• Silvio Barile; photo courtesy of Barile family

    Silvio Barile; photo courtesy of Barile family

  • Statue of Liberty; photo courtesy of Barile family

    Statue of Liberty; photo courtesy of Barile family

Silvio Barile Sculptures


Silvio Barile, an Italian World War II refugee, and self-taught artist known for his large sculptures.   He and his family immigrated to the United States in 1954 ultimately settling in Michigan in 1960. He apprenticed at a local bakery and then, to honor the food of his homeland, opened his own restaurant - Silvio’s Rita Pizzeria - a pizzeria and pastry shop in Redford Township, MI. He was known in the community for his homemade bread, pizza, pepperoni rolls, and cannoli and after time, for his art.  The sculptures were dedicated to the celebration of both his native homeland of Italy and his new adopted homeland of America. Barile called his art environment Italian American Historical Artistic Museum.

He proudly shared the stories about his art with his customers, some who came from afar to view his growing collection of sculpture. The museum took on enhanced importance after 2002, when the pizzeria was closed, although Barile continued to run a small business from this location while continuing to create sculptures and monuments in the outdoor patio and garden behind the shop. Before the shop and surrounding patio/garden were razed, Barile’s son reached out to KFI for help with the preservation of the work he saved from certain destruction. The three remaining pieces not sold to private collectors or destroyed were offered to KFI through the family.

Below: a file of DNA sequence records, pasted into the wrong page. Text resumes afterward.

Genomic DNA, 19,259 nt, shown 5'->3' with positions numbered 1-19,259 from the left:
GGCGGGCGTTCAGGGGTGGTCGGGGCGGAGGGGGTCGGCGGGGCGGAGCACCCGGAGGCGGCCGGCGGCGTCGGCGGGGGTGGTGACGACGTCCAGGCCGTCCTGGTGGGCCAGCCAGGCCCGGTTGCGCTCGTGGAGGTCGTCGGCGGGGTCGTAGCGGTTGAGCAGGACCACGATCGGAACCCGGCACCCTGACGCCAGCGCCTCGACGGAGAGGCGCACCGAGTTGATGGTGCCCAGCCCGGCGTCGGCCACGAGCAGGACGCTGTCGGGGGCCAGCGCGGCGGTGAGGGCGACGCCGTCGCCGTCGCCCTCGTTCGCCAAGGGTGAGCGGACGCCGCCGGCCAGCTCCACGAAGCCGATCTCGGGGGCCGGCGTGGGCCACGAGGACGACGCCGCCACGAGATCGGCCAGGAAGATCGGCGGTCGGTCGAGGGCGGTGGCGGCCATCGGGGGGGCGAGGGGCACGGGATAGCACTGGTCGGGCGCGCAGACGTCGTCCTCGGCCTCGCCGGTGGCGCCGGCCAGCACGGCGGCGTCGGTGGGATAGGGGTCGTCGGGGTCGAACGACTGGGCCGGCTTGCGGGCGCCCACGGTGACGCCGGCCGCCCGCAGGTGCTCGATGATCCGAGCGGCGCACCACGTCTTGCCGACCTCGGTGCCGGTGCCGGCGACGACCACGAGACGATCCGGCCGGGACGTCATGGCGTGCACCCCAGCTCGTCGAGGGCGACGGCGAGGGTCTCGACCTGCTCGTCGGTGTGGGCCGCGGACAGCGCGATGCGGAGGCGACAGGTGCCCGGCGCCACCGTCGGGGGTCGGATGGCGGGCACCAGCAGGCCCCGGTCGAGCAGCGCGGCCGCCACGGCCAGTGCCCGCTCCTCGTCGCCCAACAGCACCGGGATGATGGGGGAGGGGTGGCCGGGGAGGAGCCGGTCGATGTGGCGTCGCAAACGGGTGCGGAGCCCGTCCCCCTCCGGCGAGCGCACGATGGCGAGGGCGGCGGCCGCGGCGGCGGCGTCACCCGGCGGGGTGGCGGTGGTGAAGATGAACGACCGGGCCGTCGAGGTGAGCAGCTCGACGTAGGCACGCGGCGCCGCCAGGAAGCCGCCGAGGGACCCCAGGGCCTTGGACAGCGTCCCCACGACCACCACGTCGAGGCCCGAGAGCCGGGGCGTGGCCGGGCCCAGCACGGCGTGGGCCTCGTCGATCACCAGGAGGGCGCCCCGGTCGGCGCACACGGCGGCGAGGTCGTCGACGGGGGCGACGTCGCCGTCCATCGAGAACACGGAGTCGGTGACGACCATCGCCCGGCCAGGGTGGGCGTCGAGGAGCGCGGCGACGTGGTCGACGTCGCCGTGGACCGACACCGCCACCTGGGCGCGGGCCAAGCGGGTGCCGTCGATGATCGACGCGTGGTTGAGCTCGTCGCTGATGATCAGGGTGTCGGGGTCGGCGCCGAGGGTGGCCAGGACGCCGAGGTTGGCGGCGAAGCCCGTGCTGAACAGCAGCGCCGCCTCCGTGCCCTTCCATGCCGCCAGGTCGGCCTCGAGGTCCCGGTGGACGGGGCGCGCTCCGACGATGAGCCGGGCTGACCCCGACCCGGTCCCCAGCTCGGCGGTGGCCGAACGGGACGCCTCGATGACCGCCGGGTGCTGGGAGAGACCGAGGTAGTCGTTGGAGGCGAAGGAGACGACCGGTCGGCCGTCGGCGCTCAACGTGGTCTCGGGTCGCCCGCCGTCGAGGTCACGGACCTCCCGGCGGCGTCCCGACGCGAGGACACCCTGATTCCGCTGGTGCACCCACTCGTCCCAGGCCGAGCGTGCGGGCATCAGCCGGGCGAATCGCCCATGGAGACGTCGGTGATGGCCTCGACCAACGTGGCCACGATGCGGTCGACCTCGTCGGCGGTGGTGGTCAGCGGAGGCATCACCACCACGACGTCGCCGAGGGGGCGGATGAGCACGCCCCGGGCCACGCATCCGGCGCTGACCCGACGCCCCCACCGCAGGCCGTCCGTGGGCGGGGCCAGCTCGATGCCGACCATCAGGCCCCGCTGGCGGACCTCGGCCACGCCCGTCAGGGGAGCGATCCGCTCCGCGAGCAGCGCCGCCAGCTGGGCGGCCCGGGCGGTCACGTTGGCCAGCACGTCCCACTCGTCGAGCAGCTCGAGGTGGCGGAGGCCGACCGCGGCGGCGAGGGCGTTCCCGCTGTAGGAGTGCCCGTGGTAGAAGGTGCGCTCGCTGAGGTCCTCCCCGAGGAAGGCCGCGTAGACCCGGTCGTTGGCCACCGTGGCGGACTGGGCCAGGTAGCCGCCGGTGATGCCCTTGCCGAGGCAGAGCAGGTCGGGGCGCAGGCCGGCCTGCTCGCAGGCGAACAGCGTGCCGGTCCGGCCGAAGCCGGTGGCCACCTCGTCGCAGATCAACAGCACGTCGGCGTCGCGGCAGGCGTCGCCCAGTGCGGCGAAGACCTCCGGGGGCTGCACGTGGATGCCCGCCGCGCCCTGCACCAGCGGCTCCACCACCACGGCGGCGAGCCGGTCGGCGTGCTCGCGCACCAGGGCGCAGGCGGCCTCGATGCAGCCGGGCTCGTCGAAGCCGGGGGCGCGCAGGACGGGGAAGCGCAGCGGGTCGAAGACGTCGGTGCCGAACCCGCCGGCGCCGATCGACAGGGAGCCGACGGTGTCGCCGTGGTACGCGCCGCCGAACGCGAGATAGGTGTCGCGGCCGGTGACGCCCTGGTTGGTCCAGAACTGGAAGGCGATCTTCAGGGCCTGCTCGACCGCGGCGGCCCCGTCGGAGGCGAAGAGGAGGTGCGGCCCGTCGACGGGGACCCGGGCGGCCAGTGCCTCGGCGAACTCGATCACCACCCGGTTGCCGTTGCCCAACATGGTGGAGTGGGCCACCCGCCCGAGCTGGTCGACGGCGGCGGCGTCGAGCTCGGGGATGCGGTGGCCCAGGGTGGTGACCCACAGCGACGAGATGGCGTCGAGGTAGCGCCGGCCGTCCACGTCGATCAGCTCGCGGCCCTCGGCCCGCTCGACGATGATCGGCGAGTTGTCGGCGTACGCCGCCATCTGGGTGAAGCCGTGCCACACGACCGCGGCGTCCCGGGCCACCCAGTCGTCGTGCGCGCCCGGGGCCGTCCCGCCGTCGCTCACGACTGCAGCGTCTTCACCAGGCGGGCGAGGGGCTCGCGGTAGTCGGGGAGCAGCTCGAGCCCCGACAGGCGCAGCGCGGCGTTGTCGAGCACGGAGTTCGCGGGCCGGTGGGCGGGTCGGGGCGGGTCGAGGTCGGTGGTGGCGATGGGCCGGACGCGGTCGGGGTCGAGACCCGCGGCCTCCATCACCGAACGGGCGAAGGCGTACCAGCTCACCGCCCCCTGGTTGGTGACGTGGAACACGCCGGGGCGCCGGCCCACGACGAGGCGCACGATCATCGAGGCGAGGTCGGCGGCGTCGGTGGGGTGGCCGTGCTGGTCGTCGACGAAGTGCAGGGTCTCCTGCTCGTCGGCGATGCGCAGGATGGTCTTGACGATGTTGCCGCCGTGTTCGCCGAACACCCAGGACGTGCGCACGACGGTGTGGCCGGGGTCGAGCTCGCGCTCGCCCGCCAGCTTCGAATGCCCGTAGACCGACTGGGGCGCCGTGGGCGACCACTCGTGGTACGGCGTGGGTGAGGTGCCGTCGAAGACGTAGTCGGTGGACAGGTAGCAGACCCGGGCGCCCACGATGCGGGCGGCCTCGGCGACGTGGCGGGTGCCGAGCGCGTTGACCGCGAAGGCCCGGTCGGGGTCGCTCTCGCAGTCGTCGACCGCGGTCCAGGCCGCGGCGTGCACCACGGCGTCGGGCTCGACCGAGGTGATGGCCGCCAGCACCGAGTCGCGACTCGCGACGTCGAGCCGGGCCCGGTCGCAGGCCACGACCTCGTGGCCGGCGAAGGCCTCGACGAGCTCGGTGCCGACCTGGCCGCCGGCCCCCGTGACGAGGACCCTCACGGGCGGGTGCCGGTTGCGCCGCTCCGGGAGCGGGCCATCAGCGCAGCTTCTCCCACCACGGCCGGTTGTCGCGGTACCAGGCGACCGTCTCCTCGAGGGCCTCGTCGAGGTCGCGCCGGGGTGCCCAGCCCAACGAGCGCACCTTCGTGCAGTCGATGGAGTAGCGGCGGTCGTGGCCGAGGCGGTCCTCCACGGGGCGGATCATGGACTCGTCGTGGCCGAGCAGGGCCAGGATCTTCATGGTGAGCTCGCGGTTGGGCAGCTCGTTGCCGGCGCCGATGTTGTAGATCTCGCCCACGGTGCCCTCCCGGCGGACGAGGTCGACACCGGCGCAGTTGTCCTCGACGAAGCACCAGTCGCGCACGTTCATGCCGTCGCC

Kohler Foundation gifted the 3-piece collection to John Michael Kohler Arts Center, for inclusion in the outdoor sculpture garden at the Arts Preserve.